By Shirley Skeel
TACOMA – Philip Zimbardo, the internationally acclaimed psychologist, professor, and author who is well known to educators through his PBS video series Discovering Psychology, will deliver the 2013 Commencement address at University of Puget Sound.
Often referred to as the “voice and face of contemporary American psychology,” the Stanford University professor emeritus broke new ground during his decades-long exploration of questions about the corrupting influence of power, the nature of shyness and heroism, and how our attitudes toward time affect our lives.
“Dr. Zimbardo has had a profound influence on our understanding of human behavior and how we might live more effectively and humanely as individuals and as a society,” said Puget Sound President Ronald R. Thomas. “Most impressively he has never stopped being a teacher, whether his audience is a single student or a national television audience. He has pursued his discipline with the passion that is at the heart of a liberal arts education and we are privileged to have him share his challenging perspectives on the human condition with the Class of 2013.”
Thomas will present Zimbardo with an honorary Doctor of Humane Letters degree in recognition of his exceptional work in the field of psychology and a lifetime of contributions to his profession, his students, and the public. University of Puget Sound’s 2013 Commencement Ceremony will be held 2–4:30 p.m., Sunday, May 19, at Baker Stadium on campus. Everyone is welcome to attend.
Zimbardo, a Stanford University professor since 1968, previously taught at Yale, New York University, and Columbia University. He continues to teach doctoral students at Palo Alto University. A former president of the American Psychological Association, Zimbardo served twice as the elected president of the Western Psychological Association, and was chair of the Council of Scientific Society Presidents, among other prestigious roles.
Born during the Great Depression in New York’s South Bronx ghetto, where he quickly realized that education would be his ticket out of poverty, Zimbardo attended Brooklyn College and then Yale University, where he earned a Master of Arts and doctoral degrees in psychology. He has since authored more than 400 professional publications and 50 books, including the textbook Psychology and Life, now in its 19th edition by Pearson; The Lucifer Effect: Understanding How Good People Turn Evil (Random House, 2007); and The Time Paradox (Philip Zimbardo and John Boyd, Free Press, 2008).
The Lucifer Effect has had a dramatic impact in the field, addressing the question: “What happens when you put good people in an evil place?” The book followed Zimbardo’s work with the famous Stanford Prison Experiment in which 24 college student volunteers engaged in an extended experiment. Some played the role of “guards” and some played “prisoners.” The planned two-week event was terminated after six days because the aggression of the “guards” escalated out of control as their perceived power and institutional support for that power turned toxic.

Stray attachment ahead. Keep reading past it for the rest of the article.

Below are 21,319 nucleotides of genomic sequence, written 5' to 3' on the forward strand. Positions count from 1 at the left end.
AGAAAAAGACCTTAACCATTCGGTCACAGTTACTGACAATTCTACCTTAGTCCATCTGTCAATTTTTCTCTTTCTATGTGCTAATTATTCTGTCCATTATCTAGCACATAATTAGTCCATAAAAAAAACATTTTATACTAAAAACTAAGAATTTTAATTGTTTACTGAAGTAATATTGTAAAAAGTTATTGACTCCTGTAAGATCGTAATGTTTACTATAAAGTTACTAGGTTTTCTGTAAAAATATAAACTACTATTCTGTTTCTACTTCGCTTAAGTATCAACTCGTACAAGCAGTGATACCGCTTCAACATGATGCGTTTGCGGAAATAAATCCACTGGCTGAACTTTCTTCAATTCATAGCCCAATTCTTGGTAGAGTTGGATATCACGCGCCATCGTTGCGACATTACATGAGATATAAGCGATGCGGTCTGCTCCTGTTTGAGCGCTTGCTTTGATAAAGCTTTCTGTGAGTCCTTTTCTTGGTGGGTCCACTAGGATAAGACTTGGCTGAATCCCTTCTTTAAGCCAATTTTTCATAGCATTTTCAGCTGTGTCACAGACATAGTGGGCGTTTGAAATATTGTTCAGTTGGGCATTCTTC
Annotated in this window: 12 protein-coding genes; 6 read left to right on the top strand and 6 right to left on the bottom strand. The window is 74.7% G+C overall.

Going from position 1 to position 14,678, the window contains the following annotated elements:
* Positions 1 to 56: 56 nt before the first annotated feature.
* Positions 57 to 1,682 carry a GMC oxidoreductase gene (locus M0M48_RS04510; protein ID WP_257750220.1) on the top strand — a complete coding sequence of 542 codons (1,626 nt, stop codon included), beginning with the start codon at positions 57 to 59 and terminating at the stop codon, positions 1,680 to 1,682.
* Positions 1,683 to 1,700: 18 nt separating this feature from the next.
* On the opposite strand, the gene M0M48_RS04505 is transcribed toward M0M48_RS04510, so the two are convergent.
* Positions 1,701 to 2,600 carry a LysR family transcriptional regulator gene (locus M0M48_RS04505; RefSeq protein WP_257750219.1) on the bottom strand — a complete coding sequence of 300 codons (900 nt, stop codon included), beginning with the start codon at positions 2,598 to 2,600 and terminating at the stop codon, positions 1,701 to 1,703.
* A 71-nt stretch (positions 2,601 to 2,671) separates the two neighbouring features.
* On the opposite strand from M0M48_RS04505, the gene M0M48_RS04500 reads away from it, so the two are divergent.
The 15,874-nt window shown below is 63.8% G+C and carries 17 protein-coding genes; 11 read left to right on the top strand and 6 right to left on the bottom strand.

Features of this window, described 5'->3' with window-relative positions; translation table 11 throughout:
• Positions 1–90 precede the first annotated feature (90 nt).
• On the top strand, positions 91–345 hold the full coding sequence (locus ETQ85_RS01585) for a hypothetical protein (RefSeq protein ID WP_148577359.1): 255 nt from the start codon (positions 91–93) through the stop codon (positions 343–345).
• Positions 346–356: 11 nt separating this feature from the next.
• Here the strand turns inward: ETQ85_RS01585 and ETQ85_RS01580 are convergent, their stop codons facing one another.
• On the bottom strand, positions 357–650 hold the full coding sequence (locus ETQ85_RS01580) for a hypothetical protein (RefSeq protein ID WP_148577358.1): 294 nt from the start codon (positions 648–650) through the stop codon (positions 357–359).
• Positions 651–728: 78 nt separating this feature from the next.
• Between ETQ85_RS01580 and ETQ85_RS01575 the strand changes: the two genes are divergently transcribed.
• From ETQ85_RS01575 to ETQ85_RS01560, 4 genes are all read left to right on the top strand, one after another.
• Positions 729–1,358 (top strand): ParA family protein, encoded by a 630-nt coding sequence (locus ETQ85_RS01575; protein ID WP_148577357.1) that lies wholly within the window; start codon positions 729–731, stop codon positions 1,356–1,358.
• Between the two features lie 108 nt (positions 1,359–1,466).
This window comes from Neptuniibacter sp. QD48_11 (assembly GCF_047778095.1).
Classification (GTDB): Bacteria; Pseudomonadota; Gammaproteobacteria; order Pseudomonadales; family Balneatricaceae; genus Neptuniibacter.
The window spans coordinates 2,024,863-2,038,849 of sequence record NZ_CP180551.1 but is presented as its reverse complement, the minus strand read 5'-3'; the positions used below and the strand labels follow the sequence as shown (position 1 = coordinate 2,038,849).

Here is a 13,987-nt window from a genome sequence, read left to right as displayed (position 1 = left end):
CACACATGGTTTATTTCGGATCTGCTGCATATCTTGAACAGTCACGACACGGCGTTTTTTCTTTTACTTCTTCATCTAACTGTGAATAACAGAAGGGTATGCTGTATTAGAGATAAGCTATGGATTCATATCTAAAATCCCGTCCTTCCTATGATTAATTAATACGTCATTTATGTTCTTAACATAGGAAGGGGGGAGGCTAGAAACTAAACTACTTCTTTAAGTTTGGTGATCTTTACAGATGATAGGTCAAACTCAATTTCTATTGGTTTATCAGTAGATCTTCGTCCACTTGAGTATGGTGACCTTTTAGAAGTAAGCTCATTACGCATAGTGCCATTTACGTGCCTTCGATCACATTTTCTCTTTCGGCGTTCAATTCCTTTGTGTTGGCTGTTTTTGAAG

In more recent years Zimbardo has addressed a very different side of the human psyche, launching the Heroic Imagination Project. This series of education programs demonstrates that each of us has a silent, inner hero within that we can choose to liberate.
“My goal is to democratize and demystify heroism so that mainstream Americans will begin to see heroic action as realistically possible for any one of us, and to invite young people to see their lives as heroes’ journeys,” he told the blog Neuronarrative. Stemming from this project, Zimbardo has now launched the Group Dynamics and the New Heroismproject, an experimental study of what conditions allow people to act courageously in defense of ethical principles or people in need of protection. Zimbardo told the How to Change the World blog in a 2007 interview:
“I have to believe that creating a generation of such ordinary heroes is our best defense against evil, whether on the battlefield, in prisons, or corporate headquarters.”
Zimbardo has been honored with multiple awards for his work as an educator, researcher, and writer, including The Dagmar and Václav Havel Foundation VIZE 97 Prize for 2005, which recognized his lifetime of research on the human condition.